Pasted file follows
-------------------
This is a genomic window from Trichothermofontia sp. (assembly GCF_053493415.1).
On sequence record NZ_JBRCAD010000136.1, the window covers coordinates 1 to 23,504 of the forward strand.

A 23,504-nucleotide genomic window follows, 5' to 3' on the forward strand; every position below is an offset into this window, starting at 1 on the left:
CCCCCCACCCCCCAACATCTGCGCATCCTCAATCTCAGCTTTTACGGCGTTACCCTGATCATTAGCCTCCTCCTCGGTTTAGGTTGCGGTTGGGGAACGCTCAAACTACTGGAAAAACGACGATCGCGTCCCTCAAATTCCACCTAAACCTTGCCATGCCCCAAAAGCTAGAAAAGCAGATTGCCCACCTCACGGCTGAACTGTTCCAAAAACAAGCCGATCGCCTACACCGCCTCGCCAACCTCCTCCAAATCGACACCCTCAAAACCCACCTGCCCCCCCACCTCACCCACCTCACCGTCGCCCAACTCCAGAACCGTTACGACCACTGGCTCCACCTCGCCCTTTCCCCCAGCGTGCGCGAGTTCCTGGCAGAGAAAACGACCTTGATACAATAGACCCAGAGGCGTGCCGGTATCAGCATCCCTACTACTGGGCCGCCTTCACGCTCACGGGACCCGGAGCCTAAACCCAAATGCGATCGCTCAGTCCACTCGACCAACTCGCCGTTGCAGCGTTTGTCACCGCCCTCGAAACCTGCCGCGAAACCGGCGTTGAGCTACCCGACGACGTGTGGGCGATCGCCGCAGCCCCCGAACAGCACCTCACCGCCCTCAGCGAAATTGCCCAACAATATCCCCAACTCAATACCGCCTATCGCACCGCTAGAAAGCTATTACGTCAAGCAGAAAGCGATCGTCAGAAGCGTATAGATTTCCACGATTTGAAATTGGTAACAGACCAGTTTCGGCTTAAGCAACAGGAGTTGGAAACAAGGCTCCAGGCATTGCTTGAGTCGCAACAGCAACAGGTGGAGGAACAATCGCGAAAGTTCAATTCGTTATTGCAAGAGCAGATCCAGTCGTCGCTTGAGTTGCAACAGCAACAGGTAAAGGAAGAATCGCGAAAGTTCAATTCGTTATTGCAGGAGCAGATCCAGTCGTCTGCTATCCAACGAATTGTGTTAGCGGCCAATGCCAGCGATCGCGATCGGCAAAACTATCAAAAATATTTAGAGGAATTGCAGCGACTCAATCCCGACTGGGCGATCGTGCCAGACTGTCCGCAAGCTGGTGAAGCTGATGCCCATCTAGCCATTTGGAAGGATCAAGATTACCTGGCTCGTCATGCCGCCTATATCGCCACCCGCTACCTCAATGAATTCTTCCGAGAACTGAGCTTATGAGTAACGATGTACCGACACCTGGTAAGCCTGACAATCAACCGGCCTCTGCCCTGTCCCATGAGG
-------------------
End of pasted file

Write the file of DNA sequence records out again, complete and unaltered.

This is a genomic window from Trichothermofontia sp. (assembly GCF_053493415.1).
On sequence record NZ_JBRCAD010000136.1, the window covers coordinates 1 to 23,504 of the forward strand.

A 23,504-nucleotide genomic window follows, 5' to 3' on the forward strand; every position below is an offset into this window, starting at 1 on the left:
CCCCCCACCCCCCAACATCTGCGCATCCTCAATCTCAGCTTTTACGGCGTTACCCTGATCATTAGCCTCCTCCTCGGTTTAGGTTGCGGTTGGGGAACGCTCAAACTACTGGAAAAACGACGATCGCGTCCCTCAAATTCCACCTAAACCTTGCCATGCCCCAAAAGCTAGAAAAGCAGATTGCCCACCTCACGGCTGAACTGTTCCAAAAACAAGCCGATCGCCTACACCGCCTCGCCAACCTCCTCCAAATCGACACCCTCAAAACCCACCTGCCCCCCCACCTCACCCACCTCACCGTCGCCCAACTCCAGAACCGTTACGACCACTGGCTCCACCTCGCCCTTTCCCCCAGCGTGCGCGAGTTCCTGGCAGAGAAAACGACCTTGATACAATAGACCCAGAGGCGTGCCGGTATCAGCATCCCTACTACTGGGCCGCCTTCACGCTCACGGGACCCGGAGCCTAAACCCAAATGCGATCGCTCAGTCCACTCGACCAACTCGCCGTTGCAGCGTTTGTCACCGCCCTCGAAACCTGCCGCGAAACCGGCGTTGAGCTACCCGACGACGTGTGGGCGATCGCCGCAGCCCCCGAACAGCACCTCACCGCCCTCAGCGAAATTGCCCAACAATATCCCCAACTCAATACCGCCTATCGCACCGCTAGAAAGCTATTACGTCAAGCAGAAAGCGATCGTCAGAAGCGTATAGATTTCCACGATTTGAAATTGGTAACAGACCAGTTTCGGCTTAAGCAACAGGAGTTGGAAACAAGGCTCCAGGCATTGCTTGAGTCGCAACAGCAACAGGTGGAGGAACAATCGCGAAAGTTCAATTCGTTATTGCAAGAGCAGATCCAGTCGTCGCTTGAGTTGCAACAGCAACAGGTAAAGGAAGAATCGCGAAAGTTCAATTCGTTATTGCAGGAGCAGATCCAGTCGTCTGCTATCCAACGAATTGTGTTAGCGGCCAATGCCAGCGATCGCGATCGGCAAAACTATCAAAAATATTTAGAGGAATTGCAGCGACTCAATCCCGACTGGGCGATCGTGCCAGACTGTCCGCAAGCTGGTGAAGCTGATGCCCATCTAGCCATTTGGAAGGATCAAGATTACCTGGCTCGTCATGCCGCCTATATCGCCACCCGCTACCTCAATGAATTCTTCCGAGAACTGAGCTTATGAGTAACGATGTACCGACACCTGGTAAGCCTGACAATCAACCGGCCTCTGCCCTGTCCCATGAGG